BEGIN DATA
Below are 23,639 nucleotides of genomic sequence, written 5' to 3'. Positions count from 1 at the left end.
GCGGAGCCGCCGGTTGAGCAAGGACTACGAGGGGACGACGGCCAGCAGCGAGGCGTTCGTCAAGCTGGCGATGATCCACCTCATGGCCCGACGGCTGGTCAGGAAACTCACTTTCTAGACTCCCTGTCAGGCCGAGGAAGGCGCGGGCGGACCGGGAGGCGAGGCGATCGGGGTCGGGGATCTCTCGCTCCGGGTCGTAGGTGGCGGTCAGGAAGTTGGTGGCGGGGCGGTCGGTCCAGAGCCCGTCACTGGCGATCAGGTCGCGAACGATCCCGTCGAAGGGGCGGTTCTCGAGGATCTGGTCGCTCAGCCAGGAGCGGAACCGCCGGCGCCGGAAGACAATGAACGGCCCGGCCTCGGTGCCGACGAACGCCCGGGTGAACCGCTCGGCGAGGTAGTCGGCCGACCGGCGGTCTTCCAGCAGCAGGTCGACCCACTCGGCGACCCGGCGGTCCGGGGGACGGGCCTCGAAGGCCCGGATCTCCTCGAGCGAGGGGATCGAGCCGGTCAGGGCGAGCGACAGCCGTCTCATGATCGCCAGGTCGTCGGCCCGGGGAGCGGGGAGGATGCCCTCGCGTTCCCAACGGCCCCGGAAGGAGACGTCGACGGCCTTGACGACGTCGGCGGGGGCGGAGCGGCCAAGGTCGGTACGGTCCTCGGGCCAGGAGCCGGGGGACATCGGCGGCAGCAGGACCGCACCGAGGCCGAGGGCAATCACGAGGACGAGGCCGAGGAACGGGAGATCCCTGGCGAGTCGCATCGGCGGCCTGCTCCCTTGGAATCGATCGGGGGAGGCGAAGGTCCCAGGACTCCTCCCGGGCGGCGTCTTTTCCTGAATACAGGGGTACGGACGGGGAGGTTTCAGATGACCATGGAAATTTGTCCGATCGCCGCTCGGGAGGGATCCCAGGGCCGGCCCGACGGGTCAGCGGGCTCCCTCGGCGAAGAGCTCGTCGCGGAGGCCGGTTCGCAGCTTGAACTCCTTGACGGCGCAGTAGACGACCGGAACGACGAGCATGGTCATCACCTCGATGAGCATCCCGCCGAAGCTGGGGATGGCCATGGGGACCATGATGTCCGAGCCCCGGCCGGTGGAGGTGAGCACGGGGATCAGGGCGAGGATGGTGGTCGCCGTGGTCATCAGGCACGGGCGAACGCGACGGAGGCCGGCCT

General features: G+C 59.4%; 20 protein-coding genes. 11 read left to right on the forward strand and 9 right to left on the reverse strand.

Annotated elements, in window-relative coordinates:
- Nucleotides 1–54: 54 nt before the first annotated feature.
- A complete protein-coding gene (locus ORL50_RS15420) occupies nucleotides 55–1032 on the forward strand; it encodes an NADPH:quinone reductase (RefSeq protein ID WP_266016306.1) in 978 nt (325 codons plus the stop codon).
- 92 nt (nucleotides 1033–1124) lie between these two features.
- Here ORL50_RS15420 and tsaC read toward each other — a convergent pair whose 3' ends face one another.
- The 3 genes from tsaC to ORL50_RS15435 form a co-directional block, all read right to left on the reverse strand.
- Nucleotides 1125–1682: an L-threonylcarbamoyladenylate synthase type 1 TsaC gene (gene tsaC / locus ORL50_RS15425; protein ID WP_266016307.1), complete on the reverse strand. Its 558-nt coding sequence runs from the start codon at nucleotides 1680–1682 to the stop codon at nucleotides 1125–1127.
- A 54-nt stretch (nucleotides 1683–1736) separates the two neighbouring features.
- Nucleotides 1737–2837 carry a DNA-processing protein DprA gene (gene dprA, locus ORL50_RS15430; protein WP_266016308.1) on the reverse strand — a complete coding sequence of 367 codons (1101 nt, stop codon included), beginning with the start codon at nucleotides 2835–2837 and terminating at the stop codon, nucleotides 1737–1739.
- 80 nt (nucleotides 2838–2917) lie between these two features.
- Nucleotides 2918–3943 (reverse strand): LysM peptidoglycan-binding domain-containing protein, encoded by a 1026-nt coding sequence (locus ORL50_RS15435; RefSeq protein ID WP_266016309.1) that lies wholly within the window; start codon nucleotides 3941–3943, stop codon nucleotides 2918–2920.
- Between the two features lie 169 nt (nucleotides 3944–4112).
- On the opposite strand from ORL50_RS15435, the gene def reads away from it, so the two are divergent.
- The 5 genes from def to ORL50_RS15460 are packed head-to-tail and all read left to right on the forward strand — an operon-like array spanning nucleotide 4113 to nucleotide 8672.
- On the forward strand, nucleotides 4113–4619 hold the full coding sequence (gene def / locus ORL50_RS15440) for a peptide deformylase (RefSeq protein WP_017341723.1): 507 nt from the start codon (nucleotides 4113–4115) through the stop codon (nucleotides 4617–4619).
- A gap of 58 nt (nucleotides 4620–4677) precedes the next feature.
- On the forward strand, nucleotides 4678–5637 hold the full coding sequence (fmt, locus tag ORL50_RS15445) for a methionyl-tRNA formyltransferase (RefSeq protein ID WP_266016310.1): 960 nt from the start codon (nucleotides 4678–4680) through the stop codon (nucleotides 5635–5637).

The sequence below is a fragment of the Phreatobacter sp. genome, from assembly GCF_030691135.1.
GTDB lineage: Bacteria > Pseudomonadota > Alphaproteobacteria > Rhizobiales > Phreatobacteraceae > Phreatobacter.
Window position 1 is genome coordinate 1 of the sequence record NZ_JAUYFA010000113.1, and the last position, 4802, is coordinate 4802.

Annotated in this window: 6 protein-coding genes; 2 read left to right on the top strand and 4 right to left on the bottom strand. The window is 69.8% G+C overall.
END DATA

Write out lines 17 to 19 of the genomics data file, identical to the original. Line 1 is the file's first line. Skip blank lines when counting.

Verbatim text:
- The 5 genes from def to ORL50_RS15460 are packed head-to-tail and all read left to right on the forward strand — an operon-like array spanning nucleotide 4113 to nucleotide 8672.
- On the forward strand, nucleotides 4113–4619 hold the full coding sequence (gene def / locus ORL50_RS15440) for a peptide deformylase (RefSeq protein WP_017341723.1): 507 nt from the start codon (nucleotides 4113–4115) through the stop codon (nucleotides 4617–4619).
- A gap of 58 nt (nucleotides 4620–4677) precedes the next feature.